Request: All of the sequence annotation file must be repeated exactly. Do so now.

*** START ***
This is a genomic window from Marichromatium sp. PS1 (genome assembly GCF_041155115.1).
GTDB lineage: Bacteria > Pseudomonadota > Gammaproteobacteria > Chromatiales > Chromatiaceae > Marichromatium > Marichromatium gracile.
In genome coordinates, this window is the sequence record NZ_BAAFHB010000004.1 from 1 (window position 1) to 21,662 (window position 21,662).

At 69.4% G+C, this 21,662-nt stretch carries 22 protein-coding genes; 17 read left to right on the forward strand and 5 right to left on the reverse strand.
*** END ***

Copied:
This is a genomic window from Marichromatium sp. PS1 (genome assembly GCF_041155115.1).
GTDB lineage: Bacteria > Pseudomonadota > Gammaproteobacteria > Chromatiales > Chromatiaceae > Marichromatium > Marichromatium gracile.
In genome coordinates, this window is the sequence record NZ_BAAFHB010000004.1 from 1 (window position 1) to 21,662 (window position 21,662).

At 69.4% G+C, this 21,662-nt stretch carries 22 protein-coding genes; 17 read left to right on the forward strand and 5 right to left on the reverse strand.